Is It Herpes, Or Something Else?
If you’ve been diagnosed with genital herpes, your inclination may be to write off every itchy, burning sensation, every lesion on the genitals as a herpes symptom. And while often times the symptoms do indicate herpes, this isn’t always the case.
Like everyone else, people with herpes can get yeast infections, bacterial infections, molluscum contagiousum, scabies, genital warts, gonorrhea, Chlamydia and urinary tract infections.
Here’s what to look for when determining whether or not your breakouts/ skin irritations are a result of herpes or another infection:
A cheesy, thick white discharge that’s itchy or irritating in a woman may be a yeast infection.
Copious frothy white or greenish vaginal discharge that has a fishy odor may be the STD Trichomonas.
Other vaginal discharge can signal a variety of bacterial infections that need to be diagnosed and treated with the appropriate antibiotic.
Postmenopausal women can have a variety of benign … and sometimes serious conditions that cause vaginal irritation and itching.
An itchy rash on the groin in men or women can be yeast or another fungus, or even scabies or pubic lice and should be treated accordingly.
Heaped up lesions in the groin could signal molluscum contagiousum or genital warts. Your doctor can look at these, take samples, and diagnose them.
I’ve often seen patients come in with skin abcesses in the groin - often related to ingrown hairs - that are caused by bacterial infection and NOT herpes.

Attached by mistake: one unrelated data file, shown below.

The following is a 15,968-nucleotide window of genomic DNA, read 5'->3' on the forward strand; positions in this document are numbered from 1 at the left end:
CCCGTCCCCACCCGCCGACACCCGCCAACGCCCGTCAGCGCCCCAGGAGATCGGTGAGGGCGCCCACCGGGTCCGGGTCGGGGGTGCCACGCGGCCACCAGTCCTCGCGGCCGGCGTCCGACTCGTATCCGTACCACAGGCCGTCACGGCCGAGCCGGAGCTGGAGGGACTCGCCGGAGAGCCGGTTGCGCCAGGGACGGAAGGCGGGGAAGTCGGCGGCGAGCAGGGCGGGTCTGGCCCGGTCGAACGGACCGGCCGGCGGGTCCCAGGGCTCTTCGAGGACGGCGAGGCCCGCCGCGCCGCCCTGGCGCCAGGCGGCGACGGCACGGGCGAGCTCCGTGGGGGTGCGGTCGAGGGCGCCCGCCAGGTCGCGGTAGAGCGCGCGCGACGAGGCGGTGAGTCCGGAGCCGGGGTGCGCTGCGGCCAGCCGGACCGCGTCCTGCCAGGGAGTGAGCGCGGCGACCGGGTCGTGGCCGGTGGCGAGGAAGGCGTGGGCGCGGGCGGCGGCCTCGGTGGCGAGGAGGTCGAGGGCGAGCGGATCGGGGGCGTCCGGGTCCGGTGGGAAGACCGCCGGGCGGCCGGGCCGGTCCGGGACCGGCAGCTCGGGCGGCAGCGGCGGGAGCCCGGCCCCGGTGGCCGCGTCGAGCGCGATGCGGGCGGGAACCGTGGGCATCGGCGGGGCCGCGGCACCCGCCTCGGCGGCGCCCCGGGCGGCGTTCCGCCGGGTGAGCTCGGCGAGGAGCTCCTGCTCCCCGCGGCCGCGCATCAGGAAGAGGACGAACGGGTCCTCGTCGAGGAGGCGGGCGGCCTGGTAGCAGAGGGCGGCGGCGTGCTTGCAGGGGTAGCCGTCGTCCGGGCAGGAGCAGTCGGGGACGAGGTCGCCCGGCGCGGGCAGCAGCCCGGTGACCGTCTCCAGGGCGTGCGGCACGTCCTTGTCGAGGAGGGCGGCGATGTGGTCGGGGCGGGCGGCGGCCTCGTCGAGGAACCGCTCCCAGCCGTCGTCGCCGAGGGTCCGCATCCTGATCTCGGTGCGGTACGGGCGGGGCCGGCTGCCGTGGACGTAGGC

Even urinary infections can cause irritation and burning in the groin.
While Valtrex, Acyclovir and Famvir are effective in reducing outbreak frequency and symptoms during an outbreak, they only help with symptoms related to herpes. So, if you are taking your medications and note that the itching or irritation hasn’t stopped, call your doctor for a more thorough evaluation of your symptoms.
For more information on your symptoms, see our Symptoms Checker.
Charlotte Grayson, M.D., is an internist in the Atlanta, Georgia, area. She is a 1995 graduate of Boston University School of Medicine. She completed her internal medicine residency in 1998 at the Medical University of South Carolina in Charleston. Previously, Dr. Grayson was Senior Medical Editor for a leading healthcare content company. She frequently speaks to the media about health, appearing on Fox News and CNN and contributing to TIME, Real Simple, Women’s Health, and WebMD magazines.